The brutal nature of that uphill climb is more than compensated for by the magnificent views at the top. There are plenty of tall grasses and large, flat rocks to rest weary muscles. I think this is the only time I’ve ever seen an eagle from a vantage point well above the bird. We watched porpoises feeding in the hypnotizing currents below.

The smokey haze of the forest fires to the north still obscuring the view. See the eagle in the tree on the right? He’s way down there.

On the hike down, we were itchy from the grass seeds and brush and sweaty from the effort. It was high tide when we returned, and we were grateful to walk in the cold water up to the knees. Who needs a spa? We can sweat and then jump in a cold pool just by doing this hike on a warm day.

If you come, please respect the privacy of the people on the island. You’ll find most people friendly and helpful, but others are not crazy about visitors and worry the island will become too popular. I feel like this is unlikely given the lack of amenities that most people want but I see that they experience what must be a delicate balance between being welcoming without being too encouraging.  A few bad experiences with visitors have left a lasting impression here. I was told that airplanes buzz the island, trying to get a look at how people live there. That’s sure irritating, but I guess they should be grateful that no one flies a drone over their private land, as so many boat travelers have experienced. Talk about invading privacy!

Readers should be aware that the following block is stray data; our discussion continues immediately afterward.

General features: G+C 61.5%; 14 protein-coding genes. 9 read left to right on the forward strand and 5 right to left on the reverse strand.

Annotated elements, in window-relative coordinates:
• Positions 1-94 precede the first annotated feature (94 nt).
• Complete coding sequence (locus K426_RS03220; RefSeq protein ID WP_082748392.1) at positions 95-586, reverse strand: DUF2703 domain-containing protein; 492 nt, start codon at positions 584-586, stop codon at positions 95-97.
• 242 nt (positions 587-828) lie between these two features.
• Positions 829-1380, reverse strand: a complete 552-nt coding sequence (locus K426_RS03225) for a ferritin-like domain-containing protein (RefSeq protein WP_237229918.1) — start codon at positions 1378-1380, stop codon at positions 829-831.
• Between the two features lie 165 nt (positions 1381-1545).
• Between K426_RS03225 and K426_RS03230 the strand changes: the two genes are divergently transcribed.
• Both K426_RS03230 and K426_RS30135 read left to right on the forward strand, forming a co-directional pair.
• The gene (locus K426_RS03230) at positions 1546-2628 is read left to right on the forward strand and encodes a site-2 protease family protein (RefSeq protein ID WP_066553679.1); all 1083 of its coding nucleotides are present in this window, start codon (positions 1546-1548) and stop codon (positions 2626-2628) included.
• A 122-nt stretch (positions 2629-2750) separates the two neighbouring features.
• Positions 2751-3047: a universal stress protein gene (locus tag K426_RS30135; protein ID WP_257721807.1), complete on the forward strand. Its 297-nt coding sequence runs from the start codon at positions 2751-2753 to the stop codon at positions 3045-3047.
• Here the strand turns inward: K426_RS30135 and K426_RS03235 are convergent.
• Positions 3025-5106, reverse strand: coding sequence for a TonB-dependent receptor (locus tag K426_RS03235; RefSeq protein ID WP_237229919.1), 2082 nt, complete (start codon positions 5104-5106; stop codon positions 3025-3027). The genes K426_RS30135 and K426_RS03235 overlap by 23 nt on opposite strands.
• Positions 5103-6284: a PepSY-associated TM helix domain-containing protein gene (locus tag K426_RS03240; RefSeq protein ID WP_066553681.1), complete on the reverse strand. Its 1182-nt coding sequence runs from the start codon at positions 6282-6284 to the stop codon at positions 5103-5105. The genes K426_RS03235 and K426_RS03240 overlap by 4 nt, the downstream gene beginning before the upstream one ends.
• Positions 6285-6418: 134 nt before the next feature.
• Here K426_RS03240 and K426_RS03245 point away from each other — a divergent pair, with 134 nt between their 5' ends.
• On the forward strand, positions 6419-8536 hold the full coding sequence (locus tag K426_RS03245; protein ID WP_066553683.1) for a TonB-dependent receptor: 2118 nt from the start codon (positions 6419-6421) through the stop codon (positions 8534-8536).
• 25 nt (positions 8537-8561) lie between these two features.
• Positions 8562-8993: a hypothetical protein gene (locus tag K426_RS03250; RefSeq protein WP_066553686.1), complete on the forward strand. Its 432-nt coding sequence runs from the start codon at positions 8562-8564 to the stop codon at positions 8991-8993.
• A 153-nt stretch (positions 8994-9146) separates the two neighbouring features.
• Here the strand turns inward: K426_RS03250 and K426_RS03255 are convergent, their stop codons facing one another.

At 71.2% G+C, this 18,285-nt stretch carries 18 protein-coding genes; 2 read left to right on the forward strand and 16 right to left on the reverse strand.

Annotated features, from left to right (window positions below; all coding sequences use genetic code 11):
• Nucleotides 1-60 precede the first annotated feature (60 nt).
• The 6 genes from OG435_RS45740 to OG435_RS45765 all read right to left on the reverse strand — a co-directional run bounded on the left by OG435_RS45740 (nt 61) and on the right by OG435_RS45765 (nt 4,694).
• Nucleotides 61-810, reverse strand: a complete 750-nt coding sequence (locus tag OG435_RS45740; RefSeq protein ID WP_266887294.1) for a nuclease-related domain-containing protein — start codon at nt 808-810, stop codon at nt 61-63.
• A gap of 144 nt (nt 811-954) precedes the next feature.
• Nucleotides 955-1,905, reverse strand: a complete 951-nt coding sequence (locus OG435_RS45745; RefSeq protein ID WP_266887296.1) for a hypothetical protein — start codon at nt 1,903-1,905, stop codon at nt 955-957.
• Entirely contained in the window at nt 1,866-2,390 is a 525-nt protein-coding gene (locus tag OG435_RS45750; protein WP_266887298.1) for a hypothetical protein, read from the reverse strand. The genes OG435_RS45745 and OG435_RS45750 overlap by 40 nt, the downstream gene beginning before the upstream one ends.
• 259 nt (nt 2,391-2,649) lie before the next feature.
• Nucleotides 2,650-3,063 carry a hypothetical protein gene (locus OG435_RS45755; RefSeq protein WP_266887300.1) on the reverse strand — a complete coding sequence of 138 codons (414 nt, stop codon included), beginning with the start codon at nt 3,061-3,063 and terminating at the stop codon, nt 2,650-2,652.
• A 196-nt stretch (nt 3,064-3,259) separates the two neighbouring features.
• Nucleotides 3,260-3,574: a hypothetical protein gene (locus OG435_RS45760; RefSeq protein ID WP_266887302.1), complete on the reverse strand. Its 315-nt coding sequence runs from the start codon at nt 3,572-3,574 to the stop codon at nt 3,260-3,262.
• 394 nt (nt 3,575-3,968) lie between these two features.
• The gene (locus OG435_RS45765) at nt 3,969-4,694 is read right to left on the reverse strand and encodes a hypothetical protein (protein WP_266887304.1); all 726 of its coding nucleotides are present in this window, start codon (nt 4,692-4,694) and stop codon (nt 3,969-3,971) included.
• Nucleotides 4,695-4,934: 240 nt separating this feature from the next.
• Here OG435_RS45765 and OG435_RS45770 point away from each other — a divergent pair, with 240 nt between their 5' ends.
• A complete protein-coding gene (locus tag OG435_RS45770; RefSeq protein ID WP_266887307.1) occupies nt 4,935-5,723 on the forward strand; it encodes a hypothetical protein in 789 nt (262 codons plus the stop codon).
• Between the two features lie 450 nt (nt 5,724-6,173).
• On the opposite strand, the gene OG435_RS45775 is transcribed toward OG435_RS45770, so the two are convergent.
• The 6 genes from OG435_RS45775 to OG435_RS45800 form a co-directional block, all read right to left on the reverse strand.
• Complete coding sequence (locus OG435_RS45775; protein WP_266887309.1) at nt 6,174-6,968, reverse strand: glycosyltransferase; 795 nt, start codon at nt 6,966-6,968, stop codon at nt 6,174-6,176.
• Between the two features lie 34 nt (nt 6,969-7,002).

In fact, one woman was concerned that I would write about the island. We had a conversation about experiences they have had with outsiders in the past and at the time, I found myself agreeing with her not to write about a specific experience there.  But that felt bad to me and I think it was an unfair request.   I understand the desire for privacy, and I’m sorry that they are not immune from the bad experiences we have all had with other people at one time or another; you know, people who trash a beach or who break someone’s stuff, or who steal things. That happens everywhere, even on islands where people have gone to live to escape the rest of humanity and invent their own version of what they think is paradise. It’s pretty hard to be a part of the San Juan Islands and not have anyone know your island exists. In addition, Point Disney is public land that has been set aside for the public to appreciate. Those are public roads and a public dock.

So I’ve tried to split the difference between her concerns about privacy and my desire and right to write about our experiences by not naming the island in this post and by changing the title of the post I put up the morning before I talked with her. I hope these gestures will suffice to communicate my good will.

If  you go, be a good ambassador for the rest of us. Use the dinghy dock on the side away from the load/unload area. Stick to the public roads (unless directed, as we were, by a native), and take all trash out with you.